The First Hunter-Gatherers

In this chapter, Lieberman argues that during the gradual cooling of the climate, natural selection favored hunting and gathering.  Lieberman argues that the first hunter-gatherers were from the genus Homo, either Homo habilis or Homo erectus.  The advantage of hunting and gathering is that plants are abundant, easy to find, and won’t run away.  The disadvantages are that plants often contain indigestible fiber and have a low nutrient density.  The plant based diet could have been supplemented with meat to increase the amount of calories consumed.  Stone tools have been discovered, indicating that meat was an important part of the diet.  Additionally, these tools could have been used to process food, because it’s difficult to chew tough plants and meat.  Lieberman also explains that hunting and gathering resulted in a division of labor and food sharing.  In fact, Lieberman argues that food sharing extended past immediate family to the whole community.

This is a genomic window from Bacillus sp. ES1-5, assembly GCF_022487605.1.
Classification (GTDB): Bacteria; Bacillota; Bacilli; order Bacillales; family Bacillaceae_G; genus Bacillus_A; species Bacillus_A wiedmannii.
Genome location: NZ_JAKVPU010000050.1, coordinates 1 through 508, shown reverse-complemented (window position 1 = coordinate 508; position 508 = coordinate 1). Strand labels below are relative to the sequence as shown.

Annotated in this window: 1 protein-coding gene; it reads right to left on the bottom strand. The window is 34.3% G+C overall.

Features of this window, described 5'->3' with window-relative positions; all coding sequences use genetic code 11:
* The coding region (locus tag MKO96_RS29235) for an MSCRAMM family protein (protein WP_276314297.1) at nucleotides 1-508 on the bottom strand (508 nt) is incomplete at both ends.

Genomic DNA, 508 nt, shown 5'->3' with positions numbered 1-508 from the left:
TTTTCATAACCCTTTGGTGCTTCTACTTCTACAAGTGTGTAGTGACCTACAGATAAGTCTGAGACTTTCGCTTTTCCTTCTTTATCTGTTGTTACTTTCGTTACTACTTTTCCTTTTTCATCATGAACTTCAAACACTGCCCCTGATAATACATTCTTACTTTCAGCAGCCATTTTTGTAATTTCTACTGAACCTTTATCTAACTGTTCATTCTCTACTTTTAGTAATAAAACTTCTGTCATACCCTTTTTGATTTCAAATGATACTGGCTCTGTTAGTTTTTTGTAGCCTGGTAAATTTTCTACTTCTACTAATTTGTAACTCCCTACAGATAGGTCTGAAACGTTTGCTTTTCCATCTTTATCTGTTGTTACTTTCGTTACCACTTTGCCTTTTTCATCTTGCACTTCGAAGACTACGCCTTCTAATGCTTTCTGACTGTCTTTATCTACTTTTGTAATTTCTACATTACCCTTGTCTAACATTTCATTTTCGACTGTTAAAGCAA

Compared to Australopithecus, Homo erectus had much longer legs, and Lieberman argues that this is because longer steps are more efficient.  This is evidence for the Homo erectus hunter-gatherer lifestyle, because hunter-gatherers must walk long distances to find food.  Lieberman argues that the evolution of a large external nose in Homo erectus helped conserve water when Homo erectus was walking during the middle of the day.  Lieberman argues that Homo erectus was skilled at endurance running, and used the strategy of persistence hunting.  The basic premise of persistence hunting is that humans are able to cool down by sweating, but prey animals are only able to cool down by sweating.  Persistence hunting works if the hunters run constantly after an animal, giving it no time to cool down.  Eventually the animal will collapse from heat exhaustion, and won’t be able to run away anymore.  It’s unknown when sweat glands first evolved, but Lieberman believes that it evolved in the genus Homo or was expanded on after it emerged in Australopiths.  Lieberman believes that the increase in calories from adding meat (and the additional calories) to the diet made it possible for larger brains to evolve.